A structural assessment of Picton Little Theatre is urgently needed. Photo: Matt Brown.

Picton Theatre on shaky ground

An historic Picton building is at risk of being destroyed should a large earthquake strike.

Picton Little Theatre has been part of the town for more than a century.

But members of the iconic drama draw are anxious it may not survive a future shake.

Talking to Marlborough District Councilors last week, acting chair Carmen Gimpl asked for money to put towards a full structural report in the long-term plan.

“The concern is will we be safe in the event of a large earthquake.

“It’s highly likely we’ll need up to $26,000 to complete a seismic assessment and then we’ll look at the design work that needs to be done.

“As one of the oldest buildings in Picton and were there to be a large earthquake … we have a duty to make sure the building is safe.

‘We’ll be very grateful for funds so we can start this journey as soon as possible,” she says.

The exact year when the Dublin St theatre was built is not known but best guesses put it around 1885 or 1886 when it was known as Forrester’s Hall.

Picton Drama Club later took up residence, in the first instance as sole tenants under a rent to buy arrangement.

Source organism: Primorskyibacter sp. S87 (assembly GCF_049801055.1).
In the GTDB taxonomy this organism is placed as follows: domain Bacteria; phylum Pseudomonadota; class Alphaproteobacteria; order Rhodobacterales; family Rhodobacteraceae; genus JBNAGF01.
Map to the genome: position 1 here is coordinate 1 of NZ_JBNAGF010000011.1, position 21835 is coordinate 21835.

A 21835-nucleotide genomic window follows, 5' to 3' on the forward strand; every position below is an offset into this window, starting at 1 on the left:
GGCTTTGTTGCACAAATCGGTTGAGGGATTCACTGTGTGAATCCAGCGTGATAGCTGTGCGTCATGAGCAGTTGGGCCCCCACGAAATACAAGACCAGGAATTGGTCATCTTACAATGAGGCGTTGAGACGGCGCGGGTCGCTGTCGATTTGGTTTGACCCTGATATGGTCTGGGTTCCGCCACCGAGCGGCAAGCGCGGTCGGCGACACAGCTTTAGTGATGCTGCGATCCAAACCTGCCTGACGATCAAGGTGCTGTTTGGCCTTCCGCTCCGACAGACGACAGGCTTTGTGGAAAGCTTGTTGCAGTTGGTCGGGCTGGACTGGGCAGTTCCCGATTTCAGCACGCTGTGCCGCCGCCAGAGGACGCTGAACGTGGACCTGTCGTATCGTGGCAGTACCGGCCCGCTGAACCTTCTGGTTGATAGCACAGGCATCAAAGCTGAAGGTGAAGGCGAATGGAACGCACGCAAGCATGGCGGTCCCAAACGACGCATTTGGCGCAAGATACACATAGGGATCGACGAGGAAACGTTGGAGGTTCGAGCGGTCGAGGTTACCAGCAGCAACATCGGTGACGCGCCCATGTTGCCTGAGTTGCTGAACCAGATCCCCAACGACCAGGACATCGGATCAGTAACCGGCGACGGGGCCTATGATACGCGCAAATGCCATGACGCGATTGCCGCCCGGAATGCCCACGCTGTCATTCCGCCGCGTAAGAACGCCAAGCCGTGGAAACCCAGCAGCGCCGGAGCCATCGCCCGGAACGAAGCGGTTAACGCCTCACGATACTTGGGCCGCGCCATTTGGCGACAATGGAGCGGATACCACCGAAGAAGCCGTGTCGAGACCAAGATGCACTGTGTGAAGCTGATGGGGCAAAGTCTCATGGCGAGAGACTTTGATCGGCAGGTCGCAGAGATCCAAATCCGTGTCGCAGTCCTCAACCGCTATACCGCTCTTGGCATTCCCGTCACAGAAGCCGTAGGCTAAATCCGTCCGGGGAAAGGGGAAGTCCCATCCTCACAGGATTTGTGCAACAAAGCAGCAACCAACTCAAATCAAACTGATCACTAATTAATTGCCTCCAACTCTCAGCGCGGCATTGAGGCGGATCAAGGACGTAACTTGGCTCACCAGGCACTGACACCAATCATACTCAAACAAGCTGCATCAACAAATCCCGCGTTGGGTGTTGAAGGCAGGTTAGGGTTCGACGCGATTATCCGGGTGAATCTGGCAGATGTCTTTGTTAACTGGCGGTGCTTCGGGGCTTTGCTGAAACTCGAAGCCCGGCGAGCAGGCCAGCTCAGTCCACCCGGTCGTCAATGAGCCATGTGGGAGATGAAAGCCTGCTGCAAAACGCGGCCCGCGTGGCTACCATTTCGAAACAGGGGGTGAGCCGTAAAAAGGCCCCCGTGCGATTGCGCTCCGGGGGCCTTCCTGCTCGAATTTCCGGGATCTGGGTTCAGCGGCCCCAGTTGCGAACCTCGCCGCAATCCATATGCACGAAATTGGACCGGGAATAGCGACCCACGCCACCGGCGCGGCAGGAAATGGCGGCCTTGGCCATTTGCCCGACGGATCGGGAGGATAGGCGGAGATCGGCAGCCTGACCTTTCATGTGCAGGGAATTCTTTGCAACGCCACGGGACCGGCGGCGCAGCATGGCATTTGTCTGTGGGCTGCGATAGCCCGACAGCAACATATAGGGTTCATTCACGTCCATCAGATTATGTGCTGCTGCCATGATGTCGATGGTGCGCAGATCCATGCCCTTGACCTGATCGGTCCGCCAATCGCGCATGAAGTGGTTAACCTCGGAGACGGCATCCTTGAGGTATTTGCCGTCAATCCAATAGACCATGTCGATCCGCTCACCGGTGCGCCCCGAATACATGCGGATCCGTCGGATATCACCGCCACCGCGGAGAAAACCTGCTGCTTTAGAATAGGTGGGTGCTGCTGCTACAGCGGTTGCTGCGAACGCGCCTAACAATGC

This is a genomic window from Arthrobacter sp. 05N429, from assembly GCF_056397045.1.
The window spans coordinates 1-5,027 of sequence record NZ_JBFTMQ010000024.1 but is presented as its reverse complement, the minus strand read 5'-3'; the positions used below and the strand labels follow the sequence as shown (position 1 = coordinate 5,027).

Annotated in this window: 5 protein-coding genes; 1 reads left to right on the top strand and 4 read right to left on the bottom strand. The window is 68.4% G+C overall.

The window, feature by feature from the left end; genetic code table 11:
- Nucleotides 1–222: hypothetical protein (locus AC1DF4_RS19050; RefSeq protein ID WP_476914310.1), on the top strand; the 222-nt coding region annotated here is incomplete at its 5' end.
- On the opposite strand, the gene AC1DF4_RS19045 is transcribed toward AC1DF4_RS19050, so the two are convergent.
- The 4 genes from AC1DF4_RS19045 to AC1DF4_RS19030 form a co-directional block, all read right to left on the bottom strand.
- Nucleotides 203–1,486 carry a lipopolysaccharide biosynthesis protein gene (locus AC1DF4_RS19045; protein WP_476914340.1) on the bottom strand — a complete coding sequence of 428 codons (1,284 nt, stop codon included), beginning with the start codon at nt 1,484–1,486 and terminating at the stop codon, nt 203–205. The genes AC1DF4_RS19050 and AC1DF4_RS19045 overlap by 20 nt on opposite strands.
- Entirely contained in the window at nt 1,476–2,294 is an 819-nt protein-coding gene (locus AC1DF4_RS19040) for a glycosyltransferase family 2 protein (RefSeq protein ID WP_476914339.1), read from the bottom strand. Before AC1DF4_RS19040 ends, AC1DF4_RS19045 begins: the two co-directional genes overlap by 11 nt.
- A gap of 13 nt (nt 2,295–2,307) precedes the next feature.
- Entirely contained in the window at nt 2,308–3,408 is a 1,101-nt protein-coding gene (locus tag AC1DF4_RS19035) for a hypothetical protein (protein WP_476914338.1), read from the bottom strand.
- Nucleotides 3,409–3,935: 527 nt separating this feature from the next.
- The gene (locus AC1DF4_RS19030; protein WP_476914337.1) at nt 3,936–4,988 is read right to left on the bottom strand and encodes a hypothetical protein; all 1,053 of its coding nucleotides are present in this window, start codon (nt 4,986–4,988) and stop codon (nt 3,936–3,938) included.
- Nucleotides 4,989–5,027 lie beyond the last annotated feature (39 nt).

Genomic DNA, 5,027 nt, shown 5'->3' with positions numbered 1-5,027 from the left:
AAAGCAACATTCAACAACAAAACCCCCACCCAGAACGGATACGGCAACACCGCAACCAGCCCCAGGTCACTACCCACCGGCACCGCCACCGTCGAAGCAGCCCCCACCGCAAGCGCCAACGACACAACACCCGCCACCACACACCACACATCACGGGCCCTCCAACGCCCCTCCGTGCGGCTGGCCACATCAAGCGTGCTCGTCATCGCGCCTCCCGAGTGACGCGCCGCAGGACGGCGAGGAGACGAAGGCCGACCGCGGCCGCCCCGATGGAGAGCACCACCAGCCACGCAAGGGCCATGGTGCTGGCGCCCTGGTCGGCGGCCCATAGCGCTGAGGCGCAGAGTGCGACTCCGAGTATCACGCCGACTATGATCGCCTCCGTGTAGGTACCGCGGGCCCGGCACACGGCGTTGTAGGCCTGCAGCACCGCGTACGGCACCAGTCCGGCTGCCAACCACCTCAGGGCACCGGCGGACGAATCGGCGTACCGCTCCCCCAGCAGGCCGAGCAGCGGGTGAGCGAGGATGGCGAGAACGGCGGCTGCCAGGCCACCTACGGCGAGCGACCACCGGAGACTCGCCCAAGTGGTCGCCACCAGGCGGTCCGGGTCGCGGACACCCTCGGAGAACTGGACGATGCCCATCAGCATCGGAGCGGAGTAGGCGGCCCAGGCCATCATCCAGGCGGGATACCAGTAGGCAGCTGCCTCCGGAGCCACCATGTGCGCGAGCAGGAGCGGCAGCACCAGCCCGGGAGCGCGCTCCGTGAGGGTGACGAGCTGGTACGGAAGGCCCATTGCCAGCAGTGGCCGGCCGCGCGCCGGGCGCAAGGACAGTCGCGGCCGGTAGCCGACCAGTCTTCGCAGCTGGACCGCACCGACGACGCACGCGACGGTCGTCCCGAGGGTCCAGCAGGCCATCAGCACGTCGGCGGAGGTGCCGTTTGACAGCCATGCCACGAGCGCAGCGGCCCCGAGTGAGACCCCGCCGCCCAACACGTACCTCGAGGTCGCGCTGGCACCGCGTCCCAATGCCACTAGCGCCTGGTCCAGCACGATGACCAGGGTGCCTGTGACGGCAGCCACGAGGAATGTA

The purchase was finalised in 1982.

Carmen Gimpl and Joy Fletcher. Photo: Matt Brown.
Carmen Gimpl and Joy Fletcher. Photo: Matt Brown.

The building hosts a amateur theatre, concerts, meetings, table tennis, dance classes and private functions.

Carmen says the committee had great plans for the theatre, but safety was a top priority.

“It’s a great little theatre. It’s cosy and well equipped. It seats up to 100 people and holds up to 130.

“There’s potential to do more and there’s enthusiasm within the committee to make that happen.

The theatre underwent repairs in 1999 but big changes in building codes means structural changes will need to take place.

“We’re in the process of updating the interior but maybe before we do all that we should find out what structural work needs to be done.

“There is no other community venue in the Picton CBD that can accommodate up to 130 people – and certainly none with PLT’s impressive heritage.

“The building has significant community and heritage value and it is important to protect and enhance this asset for Picton and Marlborough residents and visitors”.